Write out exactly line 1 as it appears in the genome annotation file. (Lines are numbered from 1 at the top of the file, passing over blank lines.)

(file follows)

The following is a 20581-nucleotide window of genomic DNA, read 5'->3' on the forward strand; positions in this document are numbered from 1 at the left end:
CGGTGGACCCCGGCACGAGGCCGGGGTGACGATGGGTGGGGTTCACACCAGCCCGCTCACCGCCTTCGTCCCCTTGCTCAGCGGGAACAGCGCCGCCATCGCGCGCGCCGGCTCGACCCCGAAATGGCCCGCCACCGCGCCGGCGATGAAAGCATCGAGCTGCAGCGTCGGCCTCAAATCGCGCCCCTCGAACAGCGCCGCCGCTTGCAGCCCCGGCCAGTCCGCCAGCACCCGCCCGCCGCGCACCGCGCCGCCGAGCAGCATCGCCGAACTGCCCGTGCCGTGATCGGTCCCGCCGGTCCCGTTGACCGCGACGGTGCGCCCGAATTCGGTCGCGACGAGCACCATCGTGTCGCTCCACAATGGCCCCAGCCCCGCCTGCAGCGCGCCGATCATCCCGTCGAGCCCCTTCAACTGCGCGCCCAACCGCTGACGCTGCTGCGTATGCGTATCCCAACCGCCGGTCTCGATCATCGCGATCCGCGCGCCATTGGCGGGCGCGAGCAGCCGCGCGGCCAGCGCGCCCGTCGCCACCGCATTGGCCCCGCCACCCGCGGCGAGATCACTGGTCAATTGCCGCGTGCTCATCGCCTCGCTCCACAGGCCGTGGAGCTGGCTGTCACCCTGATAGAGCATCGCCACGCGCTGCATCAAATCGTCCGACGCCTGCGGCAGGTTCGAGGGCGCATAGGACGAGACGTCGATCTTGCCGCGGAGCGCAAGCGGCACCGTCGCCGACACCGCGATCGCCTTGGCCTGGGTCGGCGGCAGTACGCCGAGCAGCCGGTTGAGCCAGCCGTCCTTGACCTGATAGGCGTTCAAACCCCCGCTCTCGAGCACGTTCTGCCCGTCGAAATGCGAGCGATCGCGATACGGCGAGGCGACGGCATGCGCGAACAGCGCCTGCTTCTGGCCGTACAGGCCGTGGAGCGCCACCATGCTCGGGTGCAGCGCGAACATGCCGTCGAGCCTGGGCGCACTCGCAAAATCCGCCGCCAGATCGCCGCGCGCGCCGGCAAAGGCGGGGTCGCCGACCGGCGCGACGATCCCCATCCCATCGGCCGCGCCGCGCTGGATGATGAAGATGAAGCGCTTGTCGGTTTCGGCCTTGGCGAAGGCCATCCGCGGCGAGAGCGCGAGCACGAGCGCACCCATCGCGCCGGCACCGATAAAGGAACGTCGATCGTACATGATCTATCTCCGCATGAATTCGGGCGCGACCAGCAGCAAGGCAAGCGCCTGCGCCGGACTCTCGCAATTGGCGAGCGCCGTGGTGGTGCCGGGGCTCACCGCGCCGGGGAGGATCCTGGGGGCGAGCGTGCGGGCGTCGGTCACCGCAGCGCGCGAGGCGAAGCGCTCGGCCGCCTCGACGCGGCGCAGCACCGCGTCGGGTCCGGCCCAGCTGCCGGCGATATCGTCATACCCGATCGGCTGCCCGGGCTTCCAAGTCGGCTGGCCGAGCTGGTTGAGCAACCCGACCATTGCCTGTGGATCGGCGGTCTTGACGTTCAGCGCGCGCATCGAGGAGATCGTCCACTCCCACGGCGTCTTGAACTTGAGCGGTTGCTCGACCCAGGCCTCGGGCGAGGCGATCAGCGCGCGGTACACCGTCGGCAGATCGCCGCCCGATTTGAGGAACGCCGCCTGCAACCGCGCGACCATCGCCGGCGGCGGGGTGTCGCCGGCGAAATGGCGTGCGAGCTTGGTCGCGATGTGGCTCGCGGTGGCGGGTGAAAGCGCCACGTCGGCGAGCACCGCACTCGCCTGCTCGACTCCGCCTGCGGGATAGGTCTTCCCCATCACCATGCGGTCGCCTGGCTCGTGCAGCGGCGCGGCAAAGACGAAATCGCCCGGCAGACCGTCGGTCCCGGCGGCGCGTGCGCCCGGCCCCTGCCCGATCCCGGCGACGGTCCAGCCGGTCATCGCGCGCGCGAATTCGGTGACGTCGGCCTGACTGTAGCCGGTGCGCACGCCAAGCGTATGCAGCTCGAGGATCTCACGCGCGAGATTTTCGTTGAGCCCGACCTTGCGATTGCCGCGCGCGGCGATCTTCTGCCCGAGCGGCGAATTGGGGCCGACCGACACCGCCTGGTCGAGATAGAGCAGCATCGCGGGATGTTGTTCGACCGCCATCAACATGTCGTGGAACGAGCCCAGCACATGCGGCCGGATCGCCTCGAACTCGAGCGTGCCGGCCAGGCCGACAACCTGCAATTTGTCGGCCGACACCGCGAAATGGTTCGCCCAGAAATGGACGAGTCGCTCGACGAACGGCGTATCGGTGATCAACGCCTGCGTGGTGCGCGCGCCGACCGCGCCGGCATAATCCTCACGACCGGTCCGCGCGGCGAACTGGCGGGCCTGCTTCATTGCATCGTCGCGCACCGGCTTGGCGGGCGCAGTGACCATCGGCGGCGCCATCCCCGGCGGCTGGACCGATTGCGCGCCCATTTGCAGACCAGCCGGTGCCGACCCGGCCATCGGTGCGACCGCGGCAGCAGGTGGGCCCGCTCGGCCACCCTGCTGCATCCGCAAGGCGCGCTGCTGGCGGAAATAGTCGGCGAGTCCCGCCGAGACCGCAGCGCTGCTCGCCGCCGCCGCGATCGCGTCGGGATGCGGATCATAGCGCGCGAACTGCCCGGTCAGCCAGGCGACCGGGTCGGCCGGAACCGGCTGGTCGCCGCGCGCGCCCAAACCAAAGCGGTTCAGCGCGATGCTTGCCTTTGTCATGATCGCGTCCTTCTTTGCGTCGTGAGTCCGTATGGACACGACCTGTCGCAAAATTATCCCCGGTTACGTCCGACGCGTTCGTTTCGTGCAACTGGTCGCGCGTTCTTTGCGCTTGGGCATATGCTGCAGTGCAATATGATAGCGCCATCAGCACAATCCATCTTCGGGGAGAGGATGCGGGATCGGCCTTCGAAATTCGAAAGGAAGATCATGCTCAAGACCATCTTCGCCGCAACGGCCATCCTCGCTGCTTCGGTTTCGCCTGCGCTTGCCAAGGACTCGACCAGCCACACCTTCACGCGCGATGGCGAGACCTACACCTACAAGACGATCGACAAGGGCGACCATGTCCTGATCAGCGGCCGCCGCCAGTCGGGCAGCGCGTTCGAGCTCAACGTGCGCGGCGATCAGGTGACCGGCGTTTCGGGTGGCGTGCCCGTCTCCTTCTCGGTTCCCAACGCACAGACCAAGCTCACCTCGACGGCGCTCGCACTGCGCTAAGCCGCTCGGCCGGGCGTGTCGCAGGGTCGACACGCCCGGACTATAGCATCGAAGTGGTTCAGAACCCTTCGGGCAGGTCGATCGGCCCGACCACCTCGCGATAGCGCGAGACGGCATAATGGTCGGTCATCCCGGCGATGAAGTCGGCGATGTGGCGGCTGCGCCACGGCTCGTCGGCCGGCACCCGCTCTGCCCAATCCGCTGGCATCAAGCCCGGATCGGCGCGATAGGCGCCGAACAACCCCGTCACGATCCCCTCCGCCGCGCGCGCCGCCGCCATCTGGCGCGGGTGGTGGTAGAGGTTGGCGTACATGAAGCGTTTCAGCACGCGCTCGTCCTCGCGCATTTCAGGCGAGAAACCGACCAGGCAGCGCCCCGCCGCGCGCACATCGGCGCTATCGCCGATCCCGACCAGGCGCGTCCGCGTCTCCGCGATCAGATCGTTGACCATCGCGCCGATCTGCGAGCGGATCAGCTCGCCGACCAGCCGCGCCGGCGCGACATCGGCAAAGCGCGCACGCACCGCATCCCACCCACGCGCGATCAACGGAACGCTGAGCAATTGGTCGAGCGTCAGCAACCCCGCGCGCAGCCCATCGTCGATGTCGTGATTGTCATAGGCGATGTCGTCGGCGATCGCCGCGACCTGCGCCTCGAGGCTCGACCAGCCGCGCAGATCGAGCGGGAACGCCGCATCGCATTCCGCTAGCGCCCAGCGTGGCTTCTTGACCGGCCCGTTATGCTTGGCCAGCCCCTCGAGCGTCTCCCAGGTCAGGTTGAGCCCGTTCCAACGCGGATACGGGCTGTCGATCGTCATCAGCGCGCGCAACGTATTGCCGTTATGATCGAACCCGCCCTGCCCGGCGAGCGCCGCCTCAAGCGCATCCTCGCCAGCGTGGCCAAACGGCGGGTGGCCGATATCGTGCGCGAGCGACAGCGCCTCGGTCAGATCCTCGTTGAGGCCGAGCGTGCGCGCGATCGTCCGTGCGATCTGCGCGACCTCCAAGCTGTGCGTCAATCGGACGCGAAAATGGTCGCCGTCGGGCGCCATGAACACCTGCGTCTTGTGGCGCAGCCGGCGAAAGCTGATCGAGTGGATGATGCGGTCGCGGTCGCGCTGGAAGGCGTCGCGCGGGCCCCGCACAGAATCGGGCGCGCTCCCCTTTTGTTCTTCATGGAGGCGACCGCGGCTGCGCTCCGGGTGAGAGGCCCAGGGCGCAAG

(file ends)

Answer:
The following is a 20581-nucleotide window of genomic DNA, read 5'->3' on the forward strand; positions in this document are numbered from 1 at the left end: